MONTPELIER - It was the kind of traumatic call that firefighters would never forget: Nearly two decades ago, a St. Johnsbury firefighter died in a building collapse.
Fire Capt. Bradley Reed, who was on the scene that day but not directly involved, recalled the incident this week as one example of the trauma that firefighters face on a regular basis. Emergency workers guide others out of horror— car crashes, medical calls, the destruction of Tropical Storm Irene — but fear and stigma can keep them from getting mental health treatment for themselves.
"To say that you're a firefighter and you should be tough enough to deal with things like that because it's part of the dangers of your job, to me, quite frankly is hard to believe," Reed said of the death of the St. Johnsbury firefighter in 1999. "Because we are humans at the end of the day."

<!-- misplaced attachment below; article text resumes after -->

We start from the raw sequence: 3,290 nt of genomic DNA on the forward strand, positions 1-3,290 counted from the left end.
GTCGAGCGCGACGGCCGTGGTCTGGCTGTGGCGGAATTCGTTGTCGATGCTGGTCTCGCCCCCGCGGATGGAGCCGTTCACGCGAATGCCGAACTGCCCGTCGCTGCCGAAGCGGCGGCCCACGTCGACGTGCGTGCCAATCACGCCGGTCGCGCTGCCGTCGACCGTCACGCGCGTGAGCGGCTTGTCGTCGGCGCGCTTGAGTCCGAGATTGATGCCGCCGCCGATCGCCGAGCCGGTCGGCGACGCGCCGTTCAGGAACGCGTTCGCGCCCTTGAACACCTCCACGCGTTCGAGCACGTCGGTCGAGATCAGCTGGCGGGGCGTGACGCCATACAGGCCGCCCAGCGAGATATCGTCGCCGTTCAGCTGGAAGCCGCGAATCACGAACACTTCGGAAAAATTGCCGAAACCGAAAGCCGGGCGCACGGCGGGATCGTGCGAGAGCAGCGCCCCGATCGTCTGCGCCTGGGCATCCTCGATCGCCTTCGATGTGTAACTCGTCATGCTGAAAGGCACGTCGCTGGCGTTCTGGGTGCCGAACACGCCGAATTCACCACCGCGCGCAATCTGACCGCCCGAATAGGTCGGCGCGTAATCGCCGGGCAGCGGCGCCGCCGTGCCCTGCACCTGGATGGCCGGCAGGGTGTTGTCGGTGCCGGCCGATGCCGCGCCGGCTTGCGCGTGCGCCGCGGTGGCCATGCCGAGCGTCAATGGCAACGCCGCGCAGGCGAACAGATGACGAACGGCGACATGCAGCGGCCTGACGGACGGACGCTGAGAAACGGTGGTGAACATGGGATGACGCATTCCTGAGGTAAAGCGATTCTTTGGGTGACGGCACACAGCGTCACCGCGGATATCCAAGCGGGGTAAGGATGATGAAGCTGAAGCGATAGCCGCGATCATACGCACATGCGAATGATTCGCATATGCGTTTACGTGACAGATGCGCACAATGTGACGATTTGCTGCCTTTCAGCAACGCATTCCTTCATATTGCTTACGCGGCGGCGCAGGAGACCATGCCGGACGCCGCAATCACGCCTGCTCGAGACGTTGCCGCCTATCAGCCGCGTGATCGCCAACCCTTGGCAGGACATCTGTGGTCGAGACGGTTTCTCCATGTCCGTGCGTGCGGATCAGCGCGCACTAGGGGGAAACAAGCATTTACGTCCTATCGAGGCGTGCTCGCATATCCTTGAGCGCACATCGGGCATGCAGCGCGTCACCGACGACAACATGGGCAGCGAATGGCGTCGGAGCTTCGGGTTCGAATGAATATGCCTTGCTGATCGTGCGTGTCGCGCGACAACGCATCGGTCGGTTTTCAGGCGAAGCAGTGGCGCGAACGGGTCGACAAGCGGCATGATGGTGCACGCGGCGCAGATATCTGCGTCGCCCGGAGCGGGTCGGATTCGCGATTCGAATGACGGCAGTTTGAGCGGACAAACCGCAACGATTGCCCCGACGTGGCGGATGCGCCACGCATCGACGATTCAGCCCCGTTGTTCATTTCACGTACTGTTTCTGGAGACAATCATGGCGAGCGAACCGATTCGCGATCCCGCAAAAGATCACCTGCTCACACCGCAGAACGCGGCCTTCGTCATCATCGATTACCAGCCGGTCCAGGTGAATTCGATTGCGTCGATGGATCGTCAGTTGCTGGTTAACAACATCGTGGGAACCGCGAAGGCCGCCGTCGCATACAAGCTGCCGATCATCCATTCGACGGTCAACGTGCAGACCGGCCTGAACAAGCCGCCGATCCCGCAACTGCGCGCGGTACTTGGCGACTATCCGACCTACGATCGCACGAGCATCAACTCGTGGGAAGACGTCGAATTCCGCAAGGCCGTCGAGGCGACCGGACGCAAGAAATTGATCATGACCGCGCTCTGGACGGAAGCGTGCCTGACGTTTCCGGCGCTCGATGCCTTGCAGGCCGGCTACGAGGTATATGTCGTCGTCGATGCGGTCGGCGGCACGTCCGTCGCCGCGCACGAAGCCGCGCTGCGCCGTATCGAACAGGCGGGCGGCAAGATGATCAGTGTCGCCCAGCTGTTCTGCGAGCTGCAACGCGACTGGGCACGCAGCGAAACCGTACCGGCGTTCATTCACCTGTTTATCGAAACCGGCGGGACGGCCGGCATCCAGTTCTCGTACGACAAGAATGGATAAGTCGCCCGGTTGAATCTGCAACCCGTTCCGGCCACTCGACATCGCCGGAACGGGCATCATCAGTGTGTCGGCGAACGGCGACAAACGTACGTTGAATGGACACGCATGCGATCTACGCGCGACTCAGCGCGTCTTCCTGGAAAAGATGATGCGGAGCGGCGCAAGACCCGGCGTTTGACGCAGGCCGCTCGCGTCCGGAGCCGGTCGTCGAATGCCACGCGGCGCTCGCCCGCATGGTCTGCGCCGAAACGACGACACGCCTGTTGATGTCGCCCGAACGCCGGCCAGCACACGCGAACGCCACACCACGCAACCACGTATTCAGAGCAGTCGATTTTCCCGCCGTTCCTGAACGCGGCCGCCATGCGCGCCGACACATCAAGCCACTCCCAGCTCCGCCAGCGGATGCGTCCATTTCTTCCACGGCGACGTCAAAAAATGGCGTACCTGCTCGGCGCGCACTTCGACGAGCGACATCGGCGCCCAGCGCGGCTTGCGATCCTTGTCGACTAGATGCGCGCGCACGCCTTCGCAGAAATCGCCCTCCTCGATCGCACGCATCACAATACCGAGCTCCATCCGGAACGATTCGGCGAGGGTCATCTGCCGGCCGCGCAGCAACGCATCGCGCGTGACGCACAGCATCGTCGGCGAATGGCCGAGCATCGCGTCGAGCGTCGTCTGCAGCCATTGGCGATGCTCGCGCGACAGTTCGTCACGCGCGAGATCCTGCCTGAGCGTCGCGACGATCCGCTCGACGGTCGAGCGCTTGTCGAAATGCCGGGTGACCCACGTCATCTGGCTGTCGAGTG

Reed helped to shape a bill in the Vermont Legislature that would make it easier for emergency workers to file workers' compensation claims for post-traumatic stress disorder up to three years after retirement. H.197, which was advanced by the House of Representatives on Thursday, would also clarify that all workers in Vermont can make workers' compensation claims for job-related mental injuries.